I'm Ari Melber. You're watching THE BEAT on MSNBC.


MELBER: Big night in American politics here. And the other fallout from Alabama there is about the road ahead. This roiling GOP civil war on Steve Bannon pushing the party so far right that they lost a safe red seat.


UNIDENTIFIED MALE: What about Steve Bannon? Was there a message to Steve Bannon?

UNIDENTIFIED MALE: (INAUDIBLE) he certainly didn't win.

UNIDENTIFIED MALE: Steve Bannon went 100 percent behind this guy.

UNIDENTIFIED FEMALE: This is what happens when Republicans don't sit together.

UNIDENTIFIED MALE: I don't think Steve Bannon has anything positive at all to the dialogue in the country. He looked like some disheveled drunk that wandered in off the street. To have him become the face of politics and to have a major voice in politics, I think, is wrong. I think we should shun him. I think we should cut him off.


MELBER: Shun him. But this debate is not about who should be just shunned or snubbed at a holiday party. It is about defining the boundaries of a conservative political project, which is now under strain in red Alabama.

Consider that Democrat Doug Jones outperformed the Democrats presidential ticket not by a few points or 10 points, but by 16 points.

That may not be a fluke. Since Trump election, there have been elections in seven states, including Alabama, and in everyone, even when Republicans won some of them, Democrats were outperforming the 2016 results.

I'm going to dig into the politics on that with my panel in a moment. But, first, I'm joined by Democratic Senator Richard Blumenthal of Connecticut in a body that has just added a Democrat.

I want you to give it to me straight, senator. We always expect the truth from you. A year ago, would you have thought we would be talking about a new Democrat joining your Senate caucus from Alabama?

SEN. RICHARD BLUMENTHAL (D), CONNECTICUT: No way. No way I would have predicted a lot that has happened in this very, very unpredictable year. But last on the list would have been a Democratic senator from the State of Alabama. And I think it is a stunning testament to the fall of Donald Trump, or at least his process of falling in many, many parts of the country that voted for him last time.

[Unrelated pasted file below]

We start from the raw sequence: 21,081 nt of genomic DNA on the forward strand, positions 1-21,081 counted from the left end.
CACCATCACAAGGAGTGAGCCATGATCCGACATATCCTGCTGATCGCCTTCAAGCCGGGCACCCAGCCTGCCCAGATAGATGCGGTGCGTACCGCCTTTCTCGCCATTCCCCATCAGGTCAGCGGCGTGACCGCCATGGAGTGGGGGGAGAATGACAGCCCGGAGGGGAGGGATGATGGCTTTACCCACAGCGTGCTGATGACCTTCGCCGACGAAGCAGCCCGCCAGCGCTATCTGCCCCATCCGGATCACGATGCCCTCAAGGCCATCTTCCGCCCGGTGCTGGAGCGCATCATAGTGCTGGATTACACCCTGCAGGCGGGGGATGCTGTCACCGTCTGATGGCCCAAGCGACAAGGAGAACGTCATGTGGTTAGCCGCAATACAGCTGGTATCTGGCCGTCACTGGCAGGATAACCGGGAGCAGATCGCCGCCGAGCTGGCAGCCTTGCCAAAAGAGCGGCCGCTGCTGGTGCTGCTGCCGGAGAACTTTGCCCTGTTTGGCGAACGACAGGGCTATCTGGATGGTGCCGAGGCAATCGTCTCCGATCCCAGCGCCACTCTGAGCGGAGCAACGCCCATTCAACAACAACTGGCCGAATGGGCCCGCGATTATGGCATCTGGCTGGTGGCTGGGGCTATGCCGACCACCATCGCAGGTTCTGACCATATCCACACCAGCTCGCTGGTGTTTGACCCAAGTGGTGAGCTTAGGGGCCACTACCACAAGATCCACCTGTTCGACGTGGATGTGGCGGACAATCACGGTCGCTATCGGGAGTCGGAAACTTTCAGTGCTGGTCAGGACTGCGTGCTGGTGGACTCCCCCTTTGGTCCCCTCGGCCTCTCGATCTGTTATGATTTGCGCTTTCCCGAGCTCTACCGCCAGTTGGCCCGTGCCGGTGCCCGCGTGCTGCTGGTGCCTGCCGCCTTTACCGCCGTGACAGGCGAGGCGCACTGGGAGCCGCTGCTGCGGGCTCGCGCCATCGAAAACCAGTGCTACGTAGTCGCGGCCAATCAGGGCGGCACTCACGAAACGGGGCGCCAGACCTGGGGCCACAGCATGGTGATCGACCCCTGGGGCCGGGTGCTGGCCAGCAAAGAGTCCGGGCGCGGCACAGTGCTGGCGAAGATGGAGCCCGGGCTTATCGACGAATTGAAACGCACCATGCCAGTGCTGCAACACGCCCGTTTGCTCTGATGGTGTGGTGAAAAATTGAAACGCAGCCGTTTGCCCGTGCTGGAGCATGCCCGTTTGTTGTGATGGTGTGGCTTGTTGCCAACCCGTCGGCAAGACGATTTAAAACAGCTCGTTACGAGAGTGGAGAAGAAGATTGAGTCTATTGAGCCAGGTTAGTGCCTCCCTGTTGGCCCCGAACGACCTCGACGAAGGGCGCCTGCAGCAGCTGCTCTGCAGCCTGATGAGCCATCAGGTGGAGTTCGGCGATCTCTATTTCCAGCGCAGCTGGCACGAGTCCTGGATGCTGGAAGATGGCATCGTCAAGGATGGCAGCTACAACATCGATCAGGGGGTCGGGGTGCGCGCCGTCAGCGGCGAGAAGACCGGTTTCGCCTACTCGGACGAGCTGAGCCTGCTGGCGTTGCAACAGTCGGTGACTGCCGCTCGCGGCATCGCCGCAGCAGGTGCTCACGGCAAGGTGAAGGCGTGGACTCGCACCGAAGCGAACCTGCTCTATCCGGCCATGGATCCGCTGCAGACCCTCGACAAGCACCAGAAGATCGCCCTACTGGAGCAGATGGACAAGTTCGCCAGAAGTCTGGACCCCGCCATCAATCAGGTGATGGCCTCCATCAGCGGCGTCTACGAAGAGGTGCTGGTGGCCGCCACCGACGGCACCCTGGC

MELBER: So, you say it's partly the rejection of Trumpism. I just showed the Republicans' concern about Bannon, someone who initially was not considered fit to work in a White House by many people, many Democrats raising those issues, as you know.

Walk us through how much of this was a rejection of that, how much of it was a potential embrace of Doug Jones. And then to the issues, taxes, and should there be this vote without him; CHIP, which I mentioned he campaigned on, where do you see all of this going?

BLUMENTHAL: Well, the first point is, Doug Jones is a supremely well qualified candidate. I know of his record intimately because both of us served as United States attorneys. And he has tremendous, well-justified admiration as a public servant as well as someone of integrity which, of course, Roy Moore utterly lacked.

If you were to select someone far down the list in terms of integrity, quality, basic ethical standards, someone who was removed twice from the state Supreme Court, you would have picked Roy Moore.

But beyond that question, now, is the very relevant one that you just raised. The people of Alabama deserve to have a voice and a vote from a senator they elected. Not from a gubernatorial appointed one. And that's why we have called on Mitch McConnell to delay the tax vote and to enable Doug Jones to also push for the Children's Health Insurance Program, a major issue in that campaign, of concern to the people of Alabama and he should be given the opportunity to vote.